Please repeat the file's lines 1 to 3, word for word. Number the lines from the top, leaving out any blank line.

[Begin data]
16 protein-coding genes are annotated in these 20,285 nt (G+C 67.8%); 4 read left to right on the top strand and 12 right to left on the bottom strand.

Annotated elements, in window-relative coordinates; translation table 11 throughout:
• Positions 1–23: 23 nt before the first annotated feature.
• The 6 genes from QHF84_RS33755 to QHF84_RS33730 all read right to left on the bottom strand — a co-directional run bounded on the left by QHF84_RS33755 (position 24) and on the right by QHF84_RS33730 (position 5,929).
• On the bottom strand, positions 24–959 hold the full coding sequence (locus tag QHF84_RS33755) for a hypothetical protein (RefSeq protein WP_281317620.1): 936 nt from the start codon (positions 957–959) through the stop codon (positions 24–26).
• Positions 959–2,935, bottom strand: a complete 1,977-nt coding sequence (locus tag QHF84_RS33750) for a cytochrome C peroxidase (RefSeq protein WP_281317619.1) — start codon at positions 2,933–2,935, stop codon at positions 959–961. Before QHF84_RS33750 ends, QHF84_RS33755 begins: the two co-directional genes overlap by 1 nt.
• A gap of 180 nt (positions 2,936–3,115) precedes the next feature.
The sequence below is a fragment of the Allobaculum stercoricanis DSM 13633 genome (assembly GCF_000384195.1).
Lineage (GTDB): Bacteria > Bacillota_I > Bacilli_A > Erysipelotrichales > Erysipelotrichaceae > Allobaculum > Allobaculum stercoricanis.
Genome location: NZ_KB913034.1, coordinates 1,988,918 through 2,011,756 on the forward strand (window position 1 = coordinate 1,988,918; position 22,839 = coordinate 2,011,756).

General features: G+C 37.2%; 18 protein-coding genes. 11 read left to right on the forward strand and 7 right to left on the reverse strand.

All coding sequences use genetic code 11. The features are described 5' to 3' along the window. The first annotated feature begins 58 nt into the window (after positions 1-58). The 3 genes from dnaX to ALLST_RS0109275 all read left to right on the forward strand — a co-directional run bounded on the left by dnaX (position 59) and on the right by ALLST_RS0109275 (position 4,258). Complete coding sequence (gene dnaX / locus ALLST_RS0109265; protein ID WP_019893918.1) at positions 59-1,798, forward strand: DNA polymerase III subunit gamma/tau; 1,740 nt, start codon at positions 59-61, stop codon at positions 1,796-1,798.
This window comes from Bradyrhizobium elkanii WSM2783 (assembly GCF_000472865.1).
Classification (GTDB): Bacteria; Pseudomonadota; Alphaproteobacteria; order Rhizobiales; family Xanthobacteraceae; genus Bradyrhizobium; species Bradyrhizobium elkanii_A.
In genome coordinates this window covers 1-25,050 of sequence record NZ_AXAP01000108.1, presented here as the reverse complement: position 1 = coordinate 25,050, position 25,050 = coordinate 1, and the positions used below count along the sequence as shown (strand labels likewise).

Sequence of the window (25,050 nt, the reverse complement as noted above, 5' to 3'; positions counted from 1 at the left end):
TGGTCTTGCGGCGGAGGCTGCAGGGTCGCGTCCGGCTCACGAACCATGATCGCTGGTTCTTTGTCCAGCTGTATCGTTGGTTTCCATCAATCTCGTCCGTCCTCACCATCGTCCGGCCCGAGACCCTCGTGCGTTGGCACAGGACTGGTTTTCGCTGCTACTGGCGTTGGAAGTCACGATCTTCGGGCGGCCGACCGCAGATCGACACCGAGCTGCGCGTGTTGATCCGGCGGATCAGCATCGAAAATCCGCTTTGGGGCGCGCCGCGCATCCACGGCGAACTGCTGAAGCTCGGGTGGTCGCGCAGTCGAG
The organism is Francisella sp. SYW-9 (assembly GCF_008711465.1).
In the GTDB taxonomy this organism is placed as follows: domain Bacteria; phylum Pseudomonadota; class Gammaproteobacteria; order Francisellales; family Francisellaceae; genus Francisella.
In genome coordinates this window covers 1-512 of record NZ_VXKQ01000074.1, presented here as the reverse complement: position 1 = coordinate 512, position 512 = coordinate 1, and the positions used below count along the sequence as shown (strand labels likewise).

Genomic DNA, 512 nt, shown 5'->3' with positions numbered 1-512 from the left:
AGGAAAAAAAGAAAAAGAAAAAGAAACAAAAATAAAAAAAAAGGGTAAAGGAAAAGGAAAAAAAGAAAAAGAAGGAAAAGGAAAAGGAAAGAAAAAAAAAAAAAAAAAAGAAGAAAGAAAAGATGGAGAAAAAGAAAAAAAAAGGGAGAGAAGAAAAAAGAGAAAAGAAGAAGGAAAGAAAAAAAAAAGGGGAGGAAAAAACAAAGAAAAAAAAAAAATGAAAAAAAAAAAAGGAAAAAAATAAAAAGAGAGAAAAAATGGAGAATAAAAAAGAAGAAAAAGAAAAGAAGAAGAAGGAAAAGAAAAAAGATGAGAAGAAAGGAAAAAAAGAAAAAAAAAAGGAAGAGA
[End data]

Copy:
16 protein-coding genes are annotated in these 20,285 nt (G+C 67.8%); 4 read left to right on the top strand and 12 right to left on the bottom strand.

Annotated elements, in window-relative coordinates; translation table 11 throughout:
• Positions 1–23: 23 nt before the first annotated feature.